Tuesday, October 20, 2009
The Progression of the Law Practice
Over the last week, one of the many law "blawgs" posed the question of how the practice of law should change over the next 5 years. Many weighed in on the inquiry. Here's my take!
It is clear the practice of law has been affected by the challenges of our economy. For so long, the culture of the profession was somehow exempt from a number of changes in our society, but I am confident this impact has been for the best.
Over the years, the legal profession was stuck in a rut of tradition. There was little force of change, and high degrees of comfort. Today, new lawyers as well as more seasoned ones are in a state of shock about the push to adapt. For the sake of clarity, I must say the traditional condition of law is to be respected and upheld. But, there is always room for change.
Over the next five years, the practice of law needs to take a few things into consideration. Tradition has brought us this far, but we must press forward. First, per-project-fees are the billable hours of the future. They are easier to track, quantifiable and provide comfort to the client. Although billable hours have their place, per-project-fees are a viable consideration. Second, taking advantage of advancing technology is of great importance to the evolving legal world. Smartphones can be a bit addictive, but careful use of these products, along with other bookkeeping and publishing tools, are helpful in the progression of the practice. Virtual offices and satellite capabilities are musts as well, to save costs for firms and attorneys personally. Constantly seeking and embracing new ways to advance this noble profession are paramount.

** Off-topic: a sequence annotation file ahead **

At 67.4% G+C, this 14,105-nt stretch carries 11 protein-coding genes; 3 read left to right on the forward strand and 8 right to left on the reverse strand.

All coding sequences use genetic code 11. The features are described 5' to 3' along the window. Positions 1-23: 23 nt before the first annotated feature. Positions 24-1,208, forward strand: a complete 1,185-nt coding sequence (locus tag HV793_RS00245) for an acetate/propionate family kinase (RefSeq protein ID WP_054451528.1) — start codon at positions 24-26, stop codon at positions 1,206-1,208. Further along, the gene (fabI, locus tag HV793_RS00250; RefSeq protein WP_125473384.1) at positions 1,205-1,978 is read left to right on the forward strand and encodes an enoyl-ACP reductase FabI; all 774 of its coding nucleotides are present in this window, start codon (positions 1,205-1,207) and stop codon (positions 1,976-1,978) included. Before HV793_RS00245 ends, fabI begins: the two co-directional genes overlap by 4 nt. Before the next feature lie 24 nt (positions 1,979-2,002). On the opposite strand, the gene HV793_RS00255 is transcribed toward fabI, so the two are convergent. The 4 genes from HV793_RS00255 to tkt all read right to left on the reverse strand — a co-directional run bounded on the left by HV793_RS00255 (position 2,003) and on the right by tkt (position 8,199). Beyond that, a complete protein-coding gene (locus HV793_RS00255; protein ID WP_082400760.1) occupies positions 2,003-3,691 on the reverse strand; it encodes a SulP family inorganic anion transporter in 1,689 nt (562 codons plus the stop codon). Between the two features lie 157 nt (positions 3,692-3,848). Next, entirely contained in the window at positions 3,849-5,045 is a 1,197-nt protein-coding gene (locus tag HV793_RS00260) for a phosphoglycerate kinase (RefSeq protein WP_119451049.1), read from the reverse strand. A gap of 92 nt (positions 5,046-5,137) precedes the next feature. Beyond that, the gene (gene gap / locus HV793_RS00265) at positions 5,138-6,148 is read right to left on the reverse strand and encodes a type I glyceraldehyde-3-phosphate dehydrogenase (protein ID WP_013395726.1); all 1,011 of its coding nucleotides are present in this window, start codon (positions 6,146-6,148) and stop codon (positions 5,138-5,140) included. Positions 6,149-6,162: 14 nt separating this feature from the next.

By accepting the changes impacting the profession, lawyers will be able to filter this progress into law schools. The change will take some time to come alive, but will be worth it.
See more responses at: http://www.abajournal.com/weekly/how_does_the_practice_of_law_need_to_change_in_the_next_five_years